IMF Pegs Growth at 6.6% as Cash Shortage Disrupts Consumption
Says progress in reforms & adoption of GST could raise medium-term GDP growth to above 8%
New Delhi: Cash shortages and payment disruptions caused by the demonetisation have undermined consumption and business activity, posing a new challenge to sustaining the growth momentum, the International Monetary Fund (IMF) has said. The GDP growth is projected to slow to 6.6% in FY17, largely due to a disruption in private consumption from demonetisation, IMF said in its annual Chapter IV assessment of India. It expects growth to rebound to 7.2% in FY18.
“Continued progress in reforms bodes well for a marked improvement in medium-term prospects, with the adoption of the Goods and Services Tax (GST) poised to raise India’s medium-term GDP growth to above 8%,” IMF said.
The IMF’s executive board called on the Indian government to “quickly restore the availability of cash to avoid further payment disruptions, and encourage prudent monitoring of the potential side-effects of the initiative on financial stability and growth,” IMF said in its report released on Wednesday.
It said gauging the near-term adverse economic impact of cash shortages remains difficult, but admitted it may have a positive economic impact in the medium term. India had on November 8 demonetised high value old Rs 500 and Rs 1,000 notes to weed out fakes and unearth black money.
“Tailwinds from a favourable
monsoon, low oil prices and continued progress in resolving supplyside bottlenecks, as well as robust consumer confidence, will support near-term growth as cash shortages ease,” IMF said.
IMF expects inflation at about 4.75% by early 2017 while current account deficit is likely to widen to 2% of the GDP.
IMF pointed out that persistently high household inflation expectations and large fiscal deficits have limited the government’s room for supporting growth through demand measures.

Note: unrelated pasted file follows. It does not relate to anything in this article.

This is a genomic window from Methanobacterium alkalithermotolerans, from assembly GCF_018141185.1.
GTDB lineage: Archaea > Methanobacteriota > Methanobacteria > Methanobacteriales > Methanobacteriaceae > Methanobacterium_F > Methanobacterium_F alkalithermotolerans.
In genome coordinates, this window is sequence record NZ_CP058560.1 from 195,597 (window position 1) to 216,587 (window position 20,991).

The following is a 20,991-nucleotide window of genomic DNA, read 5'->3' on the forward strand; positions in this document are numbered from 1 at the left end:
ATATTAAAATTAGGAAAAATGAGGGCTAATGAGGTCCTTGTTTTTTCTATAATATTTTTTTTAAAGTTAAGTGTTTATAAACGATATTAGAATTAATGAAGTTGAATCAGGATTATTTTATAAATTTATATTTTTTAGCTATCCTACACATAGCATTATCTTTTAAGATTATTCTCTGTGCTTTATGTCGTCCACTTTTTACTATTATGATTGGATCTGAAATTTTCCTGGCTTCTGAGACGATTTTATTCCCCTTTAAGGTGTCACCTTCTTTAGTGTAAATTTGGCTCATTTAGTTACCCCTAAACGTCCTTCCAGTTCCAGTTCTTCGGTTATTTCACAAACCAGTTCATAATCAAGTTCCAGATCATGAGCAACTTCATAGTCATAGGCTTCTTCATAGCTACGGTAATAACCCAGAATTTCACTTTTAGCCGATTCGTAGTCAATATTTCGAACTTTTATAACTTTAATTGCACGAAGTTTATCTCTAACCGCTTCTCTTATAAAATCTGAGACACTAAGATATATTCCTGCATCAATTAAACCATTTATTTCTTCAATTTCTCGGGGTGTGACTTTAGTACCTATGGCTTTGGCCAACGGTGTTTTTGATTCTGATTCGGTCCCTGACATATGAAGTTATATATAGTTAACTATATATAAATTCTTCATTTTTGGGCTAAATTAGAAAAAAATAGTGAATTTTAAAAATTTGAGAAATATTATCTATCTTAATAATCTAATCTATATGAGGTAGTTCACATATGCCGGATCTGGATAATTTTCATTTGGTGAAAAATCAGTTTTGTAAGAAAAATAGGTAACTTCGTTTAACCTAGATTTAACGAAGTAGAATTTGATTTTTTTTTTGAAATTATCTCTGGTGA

Private investment is likely to re- main sluggish due to excess capacity in key industrial sectors and strains in financial and corporate sector balance sheets.
Global financial market volatility from US monetary policy normalization or weaker-than-expected global growth could weigh on India.
Potential further deterioration of corporate and public bank balance sheets, as well as setbacks in the reform process, including in GST design and implementation could also weigh on domestic demand-driven growth and undermine investor and consumer sentiment, IMF said.
There are a few upsides in larger than expected gains from GST and further structural reforms, which could yield significantly stronger growth. Sustained period of continued low global energy prices would also help.
STRONG POLICY ACTION
The IMF’s executive board took note of India’s robust growth and ‘strong policy action’ by the government, which included continued fiscal consolidation and an anti-inflationary monetary policy, measures that have underpinned macroeconomic stability. The board recommended “continued vigilance to potential domestic and external shocks, and urged the authorities to further advance economic and structural reforms to address supply bottlenecks, raise potential output, create jobs and ensure inclusive growth”.
The board called for augmenting capital buffers and continued governance reform of state-run banks and strengthening the resolution regime for distressed bank assets while pointing out the risks to banks from high NPAs and stressed corporates. The Reserve Bank of India should be ready to raise rates should inflationary pressures gather pace, the IMF said, flagging elevated household inflation expectations and food supply constraints as key risks.
More agricultural reforms to boost food supplies as well as maintaining fiscal adjustment to support monetary policy in achieving low and stable inflation were other suggestions. IMF also asked the government to push labour reforms at both the Centre and state levels.